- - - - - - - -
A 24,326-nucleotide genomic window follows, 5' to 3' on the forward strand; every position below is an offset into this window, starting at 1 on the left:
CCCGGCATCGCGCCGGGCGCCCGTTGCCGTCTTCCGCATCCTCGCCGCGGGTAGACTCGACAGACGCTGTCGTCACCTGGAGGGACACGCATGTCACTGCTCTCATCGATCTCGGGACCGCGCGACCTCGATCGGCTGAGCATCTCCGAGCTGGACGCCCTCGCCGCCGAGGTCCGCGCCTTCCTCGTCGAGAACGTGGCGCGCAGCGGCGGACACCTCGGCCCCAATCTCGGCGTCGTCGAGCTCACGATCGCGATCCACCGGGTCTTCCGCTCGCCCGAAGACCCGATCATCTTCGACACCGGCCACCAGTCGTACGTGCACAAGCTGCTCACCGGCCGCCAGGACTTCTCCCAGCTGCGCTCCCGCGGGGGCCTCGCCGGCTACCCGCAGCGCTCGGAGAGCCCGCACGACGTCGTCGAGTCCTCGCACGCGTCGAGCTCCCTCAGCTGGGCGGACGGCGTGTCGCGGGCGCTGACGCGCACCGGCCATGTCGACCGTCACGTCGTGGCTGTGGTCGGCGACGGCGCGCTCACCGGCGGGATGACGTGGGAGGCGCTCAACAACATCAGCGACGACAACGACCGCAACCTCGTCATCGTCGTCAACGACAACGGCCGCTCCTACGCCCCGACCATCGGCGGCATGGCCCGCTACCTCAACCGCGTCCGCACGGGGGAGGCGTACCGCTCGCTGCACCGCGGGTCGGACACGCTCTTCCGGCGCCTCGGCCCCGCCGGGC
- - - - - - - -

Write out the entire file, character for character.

A 24,326-nucleotide genomic window follows, 5' to 3' on the forward strand; every position below is an offset into this window, starting at 1 on the left:
CCCGGCATCGCGCCGGGCGCCCGTTGCCGTCTTCCGCATCCTCGCCGCGGGTAGACTCGACAGACGCTGTCGTCACCTGGAGGGACACGCATGTCACTGCTCTCATCGATCTCGGGACCGCGCGACCTCGATCGGCTGAGCATCTCCGAGCTGGACGCCCTCGCCGCCGAGGTCCGCGCCTTCCTCGTCGAGAACGTGGCGCGCAGCGGCGGACACCTCGGCCCCAATCTCGGCGTCGTCGAGCTCACGATCGCGATCCACCGGGTCTTCCGCTCGCCCGAAGACCCGATCATCTTCGACACCGGCCACCAGTCGTACGTGCACAAGCTGCTCACCGGCCGCCAGGACTTCTCCCAGCTGCGCTCCCGCGGGGGCCTCGCCGGCTACCCGCAGCGCTCGGAGAGCCCGCACGACGTCGTCGAGTCCTCGCACGCGTCGAGCTCCCTCAGCTGGGCGGACGGCGTGTCGCGGGCGCTGACGCGCACCGGCCATGTCGACCGTCACGTCGTGGCTGTGGTCGGCGACGGCGCGCTCACCGGCGGGATGACGTGGGAGGCGCTCAACAACATCAGCGACGACAACGACCGCAACCTCGTCATCGTCGTCAACGACAACGGCCGCTCCTACGCCCCGACCATCGGCGGCATGGCCCGCTACCTCAACCGCGTCCGCACGGGGGAGGCGTACCGCTCGCTGCACCGCGGGTCGGACACGCTCTTCCGGCGCCTCGGCCCCGCCGGGC